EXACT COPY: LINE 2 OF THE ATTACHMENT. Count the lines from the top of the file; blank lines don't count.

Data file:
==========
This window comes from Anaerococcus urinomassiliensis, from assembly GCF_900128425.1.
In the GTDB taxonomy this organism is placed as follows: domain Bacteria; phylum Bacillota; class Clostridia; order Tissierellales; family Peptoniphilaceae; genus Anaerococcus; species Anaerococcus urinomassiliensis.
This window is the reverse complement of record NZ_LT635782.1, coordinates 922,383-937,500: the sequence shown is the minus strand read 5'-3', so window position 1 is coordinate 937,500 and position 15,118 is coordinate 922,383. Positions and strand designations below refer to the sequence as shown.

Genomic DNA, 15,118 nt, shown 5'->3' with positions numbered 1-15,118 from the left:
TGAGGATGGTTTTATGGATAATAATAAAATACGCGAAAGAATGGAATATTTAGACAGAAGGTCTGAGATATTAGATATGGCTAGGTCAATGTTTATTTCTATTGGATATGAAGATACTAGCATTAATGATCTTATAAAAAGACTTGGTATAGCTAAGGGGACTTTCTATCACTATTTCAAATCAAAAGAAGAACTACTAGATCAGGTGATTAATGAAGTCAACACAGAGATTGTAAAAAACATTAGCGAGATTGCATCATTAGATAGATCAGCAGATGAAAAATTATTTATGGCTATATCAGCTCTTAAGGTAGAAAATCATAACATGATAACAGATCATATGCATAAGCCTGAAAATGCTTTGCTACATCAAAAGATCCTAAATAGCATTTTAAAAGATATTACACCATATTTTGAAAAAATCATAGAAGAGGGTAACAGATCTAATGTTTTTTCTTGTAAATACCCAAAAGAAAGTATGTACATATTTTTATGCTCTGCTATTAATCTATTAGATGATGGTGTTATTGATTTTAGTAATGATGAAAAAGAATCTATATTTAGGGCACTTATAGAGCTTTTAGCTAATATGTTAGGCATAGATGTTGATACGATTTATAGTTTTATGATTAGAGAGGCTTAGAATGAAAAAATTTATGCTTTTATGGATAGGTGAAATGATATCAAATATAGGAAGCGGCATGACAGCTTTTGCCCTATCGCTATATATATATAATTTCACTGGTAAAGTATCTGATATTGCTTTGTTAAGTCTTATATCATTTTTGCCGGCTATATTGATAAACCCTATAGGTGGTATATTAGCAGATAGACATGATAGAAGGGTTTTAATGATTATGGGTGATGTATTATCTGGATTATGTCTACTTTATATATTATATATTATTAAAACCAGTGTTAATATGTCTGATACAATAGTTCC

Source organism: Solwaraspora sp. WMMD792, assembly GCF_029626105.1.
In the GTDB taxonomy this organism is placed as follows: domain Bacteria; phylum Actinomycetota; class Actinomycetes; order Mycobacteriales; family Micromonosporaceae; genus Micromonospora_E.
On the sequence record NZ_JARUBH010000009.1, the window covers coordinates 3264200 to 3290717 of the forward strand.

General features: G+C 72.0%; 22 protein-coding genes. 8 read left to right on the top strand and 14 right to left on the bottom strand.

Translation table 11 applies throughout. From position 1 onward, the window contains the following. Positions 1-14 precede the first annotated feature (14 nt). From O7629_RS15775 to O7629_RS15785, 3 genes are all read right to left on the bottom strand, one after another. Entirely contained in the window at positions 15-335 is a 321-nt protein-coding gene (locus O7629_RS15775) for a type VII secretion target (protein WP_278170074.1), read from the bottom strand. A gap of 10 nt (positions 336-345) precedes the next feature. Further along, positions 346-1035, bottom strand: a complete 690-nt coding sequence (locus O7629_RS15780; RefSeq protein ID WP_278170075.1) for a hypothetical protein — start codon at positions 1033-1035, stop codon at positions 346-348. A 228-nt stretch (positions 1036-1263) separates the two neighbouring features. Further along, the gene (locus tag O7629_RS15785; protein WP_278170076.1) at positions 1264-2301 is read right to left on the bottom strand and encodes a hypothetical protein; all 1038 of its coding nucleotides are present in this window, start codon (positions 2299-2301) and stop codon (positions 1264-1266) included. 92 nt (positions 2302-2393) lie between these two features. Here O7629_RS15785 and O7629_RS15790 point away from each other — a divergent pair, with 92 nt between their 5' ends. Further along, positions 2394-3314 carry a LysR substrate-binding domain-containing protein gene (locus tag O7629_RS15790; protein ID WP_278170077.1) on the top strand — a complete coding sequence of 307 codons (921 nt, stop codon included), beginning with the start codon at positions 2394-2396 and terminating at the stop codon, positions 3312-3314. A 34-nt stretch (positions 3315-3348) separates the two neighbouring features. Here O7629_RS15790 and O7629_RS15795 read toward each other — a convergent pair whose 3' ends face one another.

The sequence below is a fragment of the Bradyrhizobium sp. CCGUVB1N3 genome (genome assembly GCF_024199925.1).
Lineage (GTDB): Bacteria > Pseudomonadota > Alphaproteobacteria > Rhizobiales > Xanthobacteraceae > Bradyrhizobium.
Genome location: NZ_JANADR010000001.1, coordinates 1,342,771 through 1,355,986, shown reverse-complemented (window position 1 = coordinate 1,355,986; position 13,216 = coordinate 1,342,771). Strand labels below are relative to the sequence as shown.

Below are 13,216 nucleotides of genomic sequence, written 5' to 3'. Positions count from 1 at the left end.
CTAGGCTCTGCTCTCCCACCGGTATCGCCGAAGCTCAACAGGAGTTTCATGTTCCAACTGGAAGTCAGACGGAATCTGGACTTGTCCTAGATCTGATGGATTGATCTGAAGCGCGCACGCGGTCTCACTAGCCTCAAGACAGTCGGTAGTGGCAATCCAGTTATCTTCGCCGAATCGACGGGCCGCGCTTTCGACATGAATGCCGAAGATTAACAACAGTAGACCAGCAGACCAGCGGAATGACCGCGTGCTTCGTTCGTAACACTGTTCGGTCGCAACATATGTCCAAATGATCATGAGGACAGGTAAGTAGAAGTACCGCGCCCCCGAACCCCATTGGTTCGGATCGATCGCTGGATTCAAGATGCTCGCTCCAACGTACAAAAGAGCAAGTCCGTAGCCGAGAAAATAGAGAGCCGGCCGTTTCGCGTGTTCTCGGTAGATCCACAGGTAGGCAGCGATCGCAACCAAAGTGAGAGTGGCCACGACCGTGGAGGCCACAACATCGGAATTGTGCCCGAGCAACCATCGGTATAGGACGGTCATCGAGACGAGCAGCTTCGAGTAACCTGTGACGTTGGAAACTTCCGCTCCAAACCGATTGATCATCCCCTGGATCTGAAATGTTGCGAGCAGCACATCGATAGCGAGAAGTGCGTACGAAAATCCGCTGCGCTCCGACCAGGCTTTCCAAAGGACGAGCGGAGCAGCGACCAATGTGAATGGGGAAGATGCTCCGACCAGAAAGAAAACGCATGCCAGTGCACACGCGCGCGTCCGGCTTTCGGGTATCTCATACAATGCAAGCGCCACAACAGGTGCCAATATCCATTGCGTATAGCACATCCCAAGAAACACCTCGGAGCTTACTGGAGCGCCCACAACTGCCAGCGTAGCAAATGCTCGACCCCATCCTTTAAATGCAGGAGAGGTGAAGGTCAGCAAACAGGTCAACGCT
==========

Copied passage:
In the GTDB taxonomy this organism is placed as follows: domain Bacteria; phylum Bacillota; class Clostridia; order Tissierellales; family Peptoniphilaceae; genus Anaerococcus; species Anaerococcus urinomassiliensis.